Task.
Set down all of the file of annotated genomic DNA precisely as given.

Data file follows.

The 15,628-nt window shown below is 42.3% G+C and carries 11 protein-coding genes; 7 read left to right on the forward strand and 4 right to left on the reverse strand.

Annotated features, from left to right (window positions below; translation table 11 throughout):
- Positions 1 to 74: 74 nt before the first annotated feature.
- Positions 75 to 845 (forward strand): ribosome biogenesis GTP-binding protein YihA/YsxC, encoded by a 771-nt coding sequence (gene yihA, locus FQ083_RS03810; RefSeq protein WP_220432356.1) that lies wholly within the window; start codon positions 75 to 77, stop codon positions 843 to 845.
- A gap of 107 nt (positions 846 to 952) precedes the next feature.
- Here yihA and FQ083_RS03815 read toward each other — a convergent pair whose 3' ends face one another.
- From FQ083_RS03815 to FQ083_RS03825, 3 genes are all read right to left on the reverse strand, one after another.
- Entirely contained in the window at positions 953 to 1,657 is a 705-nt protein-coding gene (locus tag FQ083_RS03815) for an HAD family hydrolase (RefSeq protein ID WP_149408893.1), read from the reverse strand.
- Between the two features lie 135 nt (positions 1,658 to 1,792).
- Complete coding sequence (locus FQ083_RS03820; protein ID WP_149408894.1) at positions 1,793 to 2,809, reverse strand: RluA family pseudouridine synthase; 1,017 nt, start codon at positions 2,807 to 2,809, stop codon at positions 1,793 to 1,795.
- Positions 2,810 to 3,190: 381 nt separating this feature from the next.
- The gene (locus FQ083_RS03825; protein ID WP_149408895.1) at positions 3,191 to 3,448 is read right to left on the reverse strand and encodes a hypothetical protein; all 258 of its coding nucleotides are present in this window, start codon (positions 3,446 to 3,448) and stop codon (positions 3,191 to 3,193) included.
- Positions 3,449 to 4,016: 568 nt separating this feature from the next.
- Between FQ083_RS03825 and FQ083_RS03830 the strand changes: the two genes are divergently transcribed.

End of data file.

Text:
The 15,628-nt window shown below is 42.3% G+C and carries 11 protein-coding genes; 7 read left to right on the forward strand and 4 right to left on the reverse strand.

Annotated features, from left to right (window positions below; translation table 11 throughout):
- Positions 1 to 74: 74 nt before the first annotated feature.
- Positions 75 to 845 (forward strand): ribosome biogenesis GTP-binding protein YihA/YsxC, encoded by a 771-nt coding sequence (gene yihA, locus FQ083_RS03810; RefSeq protein WP_220432356.1) that lies wholly within the window; start codon positions 75 to 77, stop codon positions 843 to 845.
- A gap of 107 nt (positions 846 to 952) precedes the next feature.
- Here yihA and FQ083_RS03815 read toward each other — a convergent pair whose 3' ends face one another.
- From FQ083_RS03815 to FQ083_RS03825, 3 genes are all read right to left on the reverse strand, one after another.
- Entirely contained in the window at positions 953 to 1,657 is a 705-nt protein-coding gene (locus tag FQ083_RS03815) for an HAD family hydrolase (RefSeq protein ID WP_149408893.1), read from the reverse strand.
- Between the two features lie 135 nt (positions 1,658 to 1,792).
- Complete coding sequence (locus FQ083_RS03820; protein ID WP_149408894.1) at positions 1,793 to 2,809, reverse strand: RluA family pseudouridine synthase; 1,017 nt, start codon at positions 2,807 to 2,809, stop codon at positions 1,793 to 1,795.
- Positions 2,810 to 3,190: 381 nt separating this feature from the next.
- The gene (locus FQ083_RS03825; protein ID WP_149408895.1) at positions 3,191 to 3,448 is read right to left on the reverse strand and encodes a hypothetical protein; all 258 of its coding nucleotides are present in this window, start codon (positions 3,446 to 3,448) and stop codon (positions 3,191 to 3,193) included.
- Positions 3,449 to 4,016: 568 nt separating this feature from the next.
- Between FQ083_RS03825 and FQ083_RS03830 the strand changes: the two genes are divergently transcribed.